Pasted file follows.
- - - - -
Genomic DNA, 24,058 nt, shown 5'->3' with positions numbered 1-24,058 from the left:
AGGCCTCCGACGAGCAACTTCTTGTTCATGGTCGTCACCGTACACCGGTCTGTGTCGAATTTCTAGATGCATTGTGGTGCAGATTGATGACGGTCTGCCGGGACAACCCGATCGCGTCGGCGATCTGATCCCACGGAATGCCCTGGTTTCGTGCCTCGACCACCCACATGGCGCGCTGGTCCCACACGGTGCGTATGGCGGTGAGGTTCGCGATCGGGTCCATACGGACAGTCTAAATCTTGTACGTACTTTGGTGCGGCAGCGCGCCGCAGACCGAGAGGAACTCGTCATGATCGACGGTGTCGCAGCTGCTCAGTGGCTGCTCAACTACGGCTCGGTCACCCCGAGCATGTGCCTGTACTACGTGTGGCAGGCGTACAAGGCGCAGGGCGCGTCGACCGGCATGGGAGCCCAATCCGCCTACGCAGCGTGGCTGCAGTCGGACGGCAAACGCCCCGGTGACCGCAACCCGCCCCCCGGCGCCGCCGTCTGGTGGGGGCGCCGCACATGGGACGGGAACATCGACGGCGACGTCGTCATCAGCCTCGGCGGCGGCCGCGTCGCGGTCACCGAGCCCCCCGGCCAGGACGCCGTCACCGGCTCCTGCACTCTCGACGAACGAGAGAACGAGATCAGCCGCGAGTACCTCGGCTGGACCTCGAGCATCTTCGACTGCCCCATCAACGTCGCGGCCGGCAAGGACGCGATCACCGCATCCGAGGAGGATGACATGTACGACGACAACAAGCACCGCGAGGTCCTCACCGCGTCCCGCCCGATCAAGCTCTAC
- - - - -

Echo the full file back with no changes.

Genomic DNA, 24,058 nt, shown 5'->3' with positions numbered 1-24,058 from the left:
AGGCCTCCGACGAGCAACTTCTTGTTCATGGTCGTCACCGTACACCGGTCTGTGTCGAATTTCTAGATGCATTGTGGTGCAGATTGATGACGGTCTGCCGGGACAACCCGATCGCGTCGGCGATCTGATCCCACGGAATGCCCTGGTTTCGTGCCTCGACCACCCACATGGCGCGCTGGTCCCACACGGTGCGTATGGCGGTGAGGTTCGCGATCGGGTCCATACGGACAGTCTAAATCTTGTACGTACTTTGGTGCGGCAGCGCGCCGCAGACCGAGAGGAACTCGTCATGATCGACGGTGTCGCAGCTGCTCAGTGGCTGCTCAACTACGGCTCGGTCACCCCGAGCATGTGCCTGTACTACGTGTGGCAGGCGTACAAGGCGCAGGGCGCGTCGACCGGCATGGGAGCCCAATCCGCCTACGCAGCGTGGCTGCAGTCGGACGGCAAACGCCCCGGTGACCGCAACCCGCCCCCCGGCGCCGCCGTCTGGTGGGGGCGCCGCACATGGGACGGGAACATCGACGGCGACGTCGTCATCAGCCTCGGCGGCGGCCGCGTCGCGGTCACCGAGCCCCCCGGCCAGGACGCCGTCACCGGCTCCTGCACTCTCGACGAACGAGAGAACGAGATCAGCCGCGAGTACCTCGGCTGGACCTCGAGCATCTTCGACTGCCCCATCAACGTCGCGGCCGGCAAGGACGCGATCACCGCATCCGAGGAGGATGACATGTACGACGACAACAAGCACCGCGAGGTCCTCACCGCGTCCCGCCCGATCAAGCTCTAC